Greenhouse gases: Who produces most?
Britain's first full survey of household emissions of carbon dioxide, the gas responsible for global warming, was published yesterday - and was full of surprises.
The most polluting homes in the country, the study found, were in the local authority area of Uttlesford in Essex, which is based on the charming market towns of Thaxted, Great Dunmow and Saffron Walden, and was once named as the best place to live in England and Wales.
The most polluting town or city, in domestic CO2 terms, was Reading, ahead of London, Birmingham, Manchester and Glasgow, and the biggest-emitting region - by household - was non-industrialised eastern England.
The survey, commissioned by British Gas from the Cambridge-based consultancy Best Foot Forward, is the first full calculation of the amount of CO2 produced by British dwellings.
It examined all 386 British local authorities, looking at energy consumed in terms of electricity, gas and solid fuel, and converting that to a CO2 equivalent.
The study reports that the energy used by Uttlesford's 70,000 citizens produces an annual average of 8,092 kilos of CO2 per dwelling - equivalent to driving an average car 22,500 miles each year.
That is far ahead of the next worst local authority, which is Teesdale in County Durham, another area of attractive scenery, open spaces and market towns such as Barnard Castle.
The borough of Camden, on the other hand, in inner-city London, was the best-performing local authority, with its households producing an annual average of 3,255 kilos of CO2 each.
Of 23 major conurbations surveyed, Reading was the worst offender, with the average house responsible for 6,189 kilos of CO2 per year - the equivalent of driving 17,200 miles annually or flying 13,000 miles. The best performing city was John Prescott's constituency of Hull with CO2 emissions 40 per cent lower than Reading's, at 4,395 kg per annum.
In regional terms, eastern England was worst, with its households producing 5,968 kg per annum, and the best performer was Greater London, at 5,318.
British Gas said domestic CO2 emission levels were due to a variety of factors, including age and type of housing stock, quality of heating systems, ownership of appliances, occupancy levels, fuel mix and habits of occupants.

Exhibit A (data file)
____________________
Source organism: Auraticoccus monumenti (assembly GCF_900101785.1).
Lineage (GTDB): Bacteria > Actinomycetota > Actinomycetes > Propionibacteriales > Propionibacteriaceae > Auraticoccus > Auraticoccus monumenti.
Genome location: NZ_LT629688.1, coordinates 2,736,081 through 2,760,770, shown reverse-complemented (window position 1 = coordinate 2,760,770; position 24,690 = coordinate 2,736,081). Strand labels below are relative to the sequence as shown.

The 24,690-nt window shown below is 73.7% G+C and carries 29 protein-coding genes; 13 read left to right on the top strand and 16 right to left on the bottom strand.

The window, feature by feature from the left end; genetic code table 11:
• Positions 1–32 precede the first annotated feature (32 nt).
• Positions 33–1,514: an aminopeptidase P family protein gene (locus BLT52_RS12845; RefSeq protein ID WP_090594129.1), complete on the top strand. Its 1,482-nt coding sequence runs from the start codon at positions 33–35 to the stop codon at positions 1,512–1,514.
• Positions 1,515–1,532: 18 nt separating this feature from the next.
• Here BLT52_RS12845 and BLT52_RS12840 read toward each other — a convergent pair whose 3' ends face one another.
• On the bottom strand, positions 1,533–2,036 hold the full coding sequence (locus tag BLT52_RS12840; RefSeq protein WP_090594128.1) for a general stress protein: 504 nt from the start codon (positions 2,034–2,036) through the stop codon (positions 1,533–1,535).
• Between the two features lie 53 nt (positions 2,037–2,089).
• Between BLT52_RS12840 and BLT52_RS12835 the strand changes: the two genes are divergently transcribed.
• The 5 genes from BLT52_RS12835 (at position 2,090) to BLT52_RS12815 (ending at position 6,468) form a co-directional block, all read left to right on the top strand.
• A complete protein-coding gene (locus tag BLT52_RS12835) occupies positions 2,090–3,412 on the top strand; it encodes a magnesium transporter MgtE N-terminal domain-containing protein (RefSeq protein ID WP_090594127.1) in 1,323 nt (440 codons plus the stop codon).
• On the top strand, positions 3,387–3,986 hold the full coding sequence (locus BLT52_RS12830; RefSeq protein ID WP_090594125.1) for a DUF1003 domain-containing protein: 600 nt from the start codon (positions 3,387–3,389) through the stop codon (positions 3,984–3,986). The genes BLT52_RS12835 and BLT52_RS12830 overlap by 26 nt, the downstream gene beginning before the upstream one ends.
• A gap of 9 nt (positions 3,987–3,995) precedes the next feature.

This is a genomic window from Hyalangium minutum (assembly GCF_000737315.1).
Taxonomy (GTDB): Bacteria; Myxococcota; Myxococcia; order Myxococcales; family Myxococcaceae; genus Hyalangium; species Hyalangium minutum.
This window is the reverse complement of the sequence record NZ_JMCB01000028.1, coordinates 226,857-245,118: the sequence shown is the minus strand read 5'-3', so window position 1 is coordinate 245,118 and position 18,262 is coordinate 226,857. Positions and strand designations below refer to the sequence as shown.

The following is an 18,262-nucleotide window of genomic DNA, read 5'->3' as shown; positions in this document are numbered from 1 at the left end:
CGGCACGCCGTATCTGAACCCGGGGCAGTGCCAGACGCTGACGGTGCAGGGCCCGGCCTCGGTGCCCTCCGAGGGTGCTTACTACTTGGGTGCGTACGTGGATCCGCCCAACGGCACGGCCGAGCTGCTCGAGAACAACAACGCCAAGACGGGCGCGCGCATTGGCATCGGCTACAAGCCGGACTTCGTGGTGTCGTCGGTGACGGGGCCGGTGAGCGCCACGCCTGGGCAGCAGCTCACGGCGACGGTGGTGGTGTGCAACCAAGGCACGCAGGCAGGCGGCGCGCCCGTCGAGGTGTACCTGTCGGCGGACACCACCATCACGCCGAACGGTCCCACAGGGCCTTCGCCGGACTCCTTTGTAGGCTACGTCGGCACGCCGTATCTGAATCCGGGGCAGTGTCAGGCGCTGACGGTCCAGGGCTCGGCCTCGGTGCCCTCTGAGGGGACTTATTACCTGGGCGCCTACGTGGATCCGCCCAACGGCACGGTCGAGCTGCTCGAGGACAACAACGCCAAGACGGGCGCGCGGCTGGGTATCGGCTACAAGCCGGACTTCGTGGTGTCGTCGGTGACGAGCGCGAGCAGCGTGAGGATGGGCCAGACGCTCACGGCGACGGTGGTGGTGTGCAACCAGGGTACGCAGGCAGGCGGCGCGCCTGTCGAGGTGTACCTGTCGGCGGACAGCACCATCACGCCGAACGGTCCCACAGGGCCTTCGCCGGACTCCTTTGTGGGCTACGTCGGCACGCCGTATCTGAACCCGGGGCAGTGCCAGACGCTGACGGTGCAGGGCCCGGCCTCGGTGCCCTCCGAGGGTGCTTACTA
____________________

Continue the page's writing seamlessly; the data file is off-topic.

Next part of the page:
One conclusion to draw from the figures, which indicate that areas of relative affluence are the worst performers, is that people who have more money, spend more on energy.
This may, for example, be in the heating and lighting of bigger homes. In Reading, at the heart of the Thames Valley commuter belt, it may well indicate that local people have more electrical appliances than in other places.
"About 25 per cent of UK carbon emission is generated in domestic properties," said Jill Harrison, head of consumer affairs at British Gas. "The difference between the areas of the UK with low domestic CO2 emissions and those producing high emissions is staggering."
Ben Tuxworth, of the green charity, Forum, said: "Downward pressure on prices seems to mean that it's only the less affluent users that bother to save energy. If the rich are using over three times as much energy as the poor, we need to incentivise them to clean up their act."
'Mini ice age' coming in next fifteen years, new model of the sun's cycle shows
African wildcat caught on camera riding on the back of rhino in rare footage
Cecil the lion death: Here is how you can actually help lions in the wild
Margaret Atwood on climate change: 'Time is running out for our fragile, Goldilocks planet'
Rare shark birth photographed for the first time
- 1 Windows 10: man updates PC, wakes up to find porn slideshow on repeat
- 2 The 'world's most beautiful vagina' has been debunked by science
- 3 John Green schools morning show hosts after awkward interview with Cara Delevingne
- 4 Bulletproof armadillo puts Texas man in hospital after shot bounces off hard shell
- 5 Doctors declare war on Jeremy Hunt over weekend working 'myths' amid plan for seven day NHS
Yvette Cooper: Our choice is years of Tory rule under Jeremy Corbyn – or a return to a Labour government
Labour leadership contender Jeremy Corbyn says 'we can learn a great deal from Karl Marx'
Is Britain really full up? Are migrants taking our jobs? Leading academic answers the most common anti-immigration claims
Calais Migrant Crisis: Deputy Mayor of Calais labels Cameron's use of 'swarm' as 'racist' and 'ignorant'
Public anger after French sunbather beaten up by gang for wearing a bikini in Reims park
Labour leadership: New poll shows party is now even 'less electable' than under Ed Miliband
£17000 per annum: Recruitment Genius: They are a leading company in the field ...
£30000 - £35000 per annum: Recruitment Genius: This is an exciting opportunity...
£26041 - £34876 per annum: Recruitment Genius: There has never been a more exc...
£14000 - £17000 per annum: Recruitment Genius: The fastest growing travel comp...